Flemish Fair

Pieter Brueghel the Younger

Photo: UMJ/N. Lackner

Pieter Brueghel the Younger (1564–1638)

Flemish Fair

Oil on wood

Inv. no. 59

Life as a celebration


Away from the royal courts, the common people develop their own culture, which despite all the constraints allows full development of the joy of life. Harvest-time, weddings and church festivals offer a plethora of occasions. Otherwise, hard work defines the lives of the farmers, in addition to total dependence on the landlord. Rural life is integrated into the course of nature: The sequence of the seasons sets the rhythm of the work, always threatened by dangers such as crop failure, arbitrariness and war.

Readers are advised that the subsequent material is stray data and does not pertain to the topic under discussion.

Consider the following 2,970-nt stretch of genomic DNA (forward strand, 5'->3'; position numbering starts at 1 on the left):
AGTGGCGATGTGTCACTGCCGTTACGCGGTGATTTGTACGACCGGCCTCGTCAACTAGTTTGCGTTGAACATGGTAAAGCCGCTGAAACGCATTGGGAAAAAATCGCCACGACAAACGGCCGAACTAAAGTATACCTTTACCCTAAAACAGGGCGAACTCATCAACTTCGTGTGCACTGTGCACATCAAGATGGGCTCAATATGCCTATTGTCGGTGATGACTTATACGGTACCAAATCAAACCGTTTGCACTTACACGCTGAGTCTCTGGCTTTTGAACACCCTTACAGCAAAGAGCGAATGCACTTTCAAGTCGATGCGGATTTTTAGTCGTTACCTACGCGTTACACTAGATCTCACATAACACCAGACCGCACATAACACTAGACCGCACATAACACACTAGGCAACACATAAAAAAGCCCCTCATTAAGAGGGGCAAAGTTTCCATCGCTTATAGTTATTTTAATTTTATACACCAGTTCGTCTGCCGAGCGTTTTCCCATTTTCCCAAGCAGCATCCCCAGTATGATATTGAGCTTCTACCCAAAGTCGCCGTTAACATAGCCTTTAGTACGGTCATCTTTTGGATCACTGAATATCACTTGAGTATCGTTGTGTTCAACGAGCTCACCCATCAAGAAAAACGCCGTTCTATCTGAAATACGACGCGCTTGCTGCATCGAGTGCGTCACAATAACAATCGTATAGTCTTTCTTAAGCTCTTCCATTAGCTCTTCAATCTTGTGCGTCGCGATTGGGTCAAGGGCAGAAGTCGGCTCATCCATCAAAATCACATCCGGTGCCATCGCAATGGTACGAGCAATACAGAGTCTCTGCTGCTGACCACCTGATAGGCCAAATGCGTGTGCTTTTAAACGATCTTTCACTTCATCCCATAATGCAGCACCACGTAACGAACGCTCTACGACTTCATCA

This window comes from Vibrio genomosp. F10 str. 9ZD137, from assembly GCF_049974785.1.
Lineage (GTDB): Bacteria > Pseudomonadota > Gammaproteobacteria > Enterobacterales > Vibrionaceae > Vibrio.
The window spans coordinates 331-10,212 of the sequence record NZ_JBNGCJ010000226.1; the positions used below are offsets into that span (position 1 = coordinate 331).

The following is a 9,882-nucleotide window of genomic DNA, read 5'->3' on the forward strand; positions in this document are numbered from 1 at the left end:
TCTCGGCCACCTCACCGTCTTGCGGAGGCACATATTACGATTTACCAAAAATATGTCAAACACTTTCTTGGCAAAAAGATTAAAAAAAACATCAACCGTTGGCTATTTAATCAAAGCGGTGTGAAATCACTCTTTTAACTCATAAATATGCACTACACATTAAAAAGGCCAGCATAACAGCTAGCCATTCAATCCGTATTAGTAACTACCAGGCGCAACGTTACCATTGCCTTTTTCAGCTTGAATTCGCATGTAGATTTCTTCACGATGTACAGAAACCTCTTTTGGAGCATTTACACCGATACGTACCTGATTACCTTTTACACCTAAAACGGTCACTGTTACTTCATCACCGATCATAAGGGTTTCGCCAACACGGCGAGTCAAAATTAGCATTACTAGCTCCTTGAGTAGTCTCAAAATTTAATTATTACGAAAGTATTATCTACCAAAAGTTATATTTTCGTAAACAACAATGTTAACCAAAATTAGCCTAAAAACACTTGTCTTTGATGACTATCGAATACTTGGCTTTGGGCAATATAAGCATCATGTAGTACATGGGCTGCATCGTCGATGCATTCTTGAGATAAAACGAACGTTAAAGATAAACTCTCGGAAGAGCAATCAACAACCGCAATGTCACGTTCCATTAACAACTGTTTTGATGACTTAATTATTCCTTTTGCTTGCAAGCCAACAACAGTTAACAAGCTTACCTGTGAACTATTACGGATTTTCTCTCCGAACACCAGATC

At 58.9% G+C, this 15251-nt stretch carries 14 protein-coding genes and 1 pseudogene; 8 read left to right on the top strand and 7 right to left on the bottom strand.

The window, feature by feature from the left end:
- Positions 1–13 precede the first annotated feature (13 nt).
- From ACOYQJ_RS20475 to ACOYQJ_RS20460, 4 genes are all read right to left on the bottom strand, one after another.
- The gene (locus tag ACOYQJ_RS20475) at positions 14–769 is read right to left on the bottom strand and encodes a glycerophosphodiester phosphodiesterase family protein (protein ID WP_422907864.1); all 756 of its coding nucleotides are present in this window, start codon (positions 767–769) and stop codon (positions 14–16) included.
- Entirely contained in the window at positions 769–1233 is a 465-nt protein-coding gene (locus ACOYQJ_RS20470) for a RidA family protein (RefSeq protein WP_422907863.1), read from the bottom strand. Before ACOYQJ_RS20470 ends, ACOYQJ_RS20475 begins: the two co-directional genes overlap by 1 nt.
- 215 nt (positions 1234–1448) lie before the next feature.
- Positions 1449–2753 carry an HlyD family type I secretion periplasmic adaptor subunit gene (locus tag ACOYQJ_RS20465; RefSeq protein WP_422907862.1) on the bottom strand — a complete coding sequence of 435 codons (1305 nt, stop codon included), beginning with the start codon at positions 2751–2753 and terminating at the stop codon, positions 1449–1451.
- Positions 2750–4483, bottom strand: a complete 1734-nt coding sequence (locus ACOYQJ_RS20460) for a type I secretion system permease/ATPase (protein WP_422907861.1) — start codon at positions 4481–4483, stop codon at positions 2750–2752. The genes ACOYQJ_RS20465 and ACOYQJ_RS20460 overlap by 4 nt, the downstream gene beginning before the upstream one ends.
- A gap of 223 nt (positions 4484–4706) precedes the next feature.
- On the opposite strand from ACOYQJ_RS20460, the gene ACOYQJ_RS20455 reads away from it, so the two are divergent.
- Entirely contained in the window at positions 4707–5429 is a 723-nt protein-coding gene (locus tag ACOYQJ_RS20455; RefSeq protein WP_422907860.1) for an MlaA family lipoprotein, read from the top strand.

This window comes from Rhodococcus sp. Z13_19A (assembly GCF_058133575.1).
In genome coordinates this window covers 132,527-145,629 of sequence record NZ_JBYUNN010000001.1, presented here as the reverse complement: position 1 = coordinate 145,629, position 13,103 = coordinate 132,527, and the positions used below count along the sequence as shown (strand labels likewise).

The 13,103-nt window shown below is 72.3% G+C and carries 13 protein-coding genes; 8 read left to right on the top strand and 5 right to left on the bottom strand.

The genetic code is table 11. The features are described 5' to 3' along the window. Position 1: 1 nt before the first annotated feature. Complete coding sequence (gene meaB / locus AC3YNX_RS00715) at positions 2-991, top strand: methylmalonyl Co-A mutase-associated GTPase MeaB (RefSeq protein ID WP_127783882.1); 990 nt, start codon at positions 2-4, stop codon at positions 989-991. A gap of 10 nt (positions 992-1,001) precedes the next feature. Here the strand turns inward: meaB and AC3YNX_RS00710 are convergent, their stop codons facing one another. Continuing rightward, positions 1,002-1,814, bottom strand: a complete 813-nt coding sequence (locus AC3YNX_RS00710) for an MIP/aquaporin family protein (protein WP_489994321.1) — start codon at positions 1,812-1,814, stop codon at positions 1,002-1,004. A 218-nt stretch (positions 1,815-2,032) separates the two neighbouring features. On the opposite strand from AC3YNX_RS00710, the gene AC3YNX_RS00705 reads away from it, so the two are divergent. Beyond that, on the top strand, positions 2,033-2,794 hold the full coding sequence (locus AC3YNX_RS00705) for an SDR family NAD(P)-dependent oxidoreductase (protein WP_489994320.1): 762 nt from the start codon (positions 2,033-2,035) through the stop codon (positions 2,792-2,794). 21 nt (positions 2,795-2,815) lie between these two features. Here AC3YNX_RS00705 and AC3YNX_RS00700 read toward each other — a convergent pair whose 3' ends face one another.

But in addition to work, exuberant celebrations shape rural life. Countless printed and painted representations testify to this but are intended for the eyes of the derisive townsman. For him peasants are uncultured and immoral, almost animals, who indulge in their vices such as lust, gluttony and drink. So, too, the Brueghel family’s depictions of peasants are only cheerful and harmless at first glance. In truth, colourful village life stands for the foolish world. The true ruler is the fool whom the children follow. They stand for the seducible nature of man.


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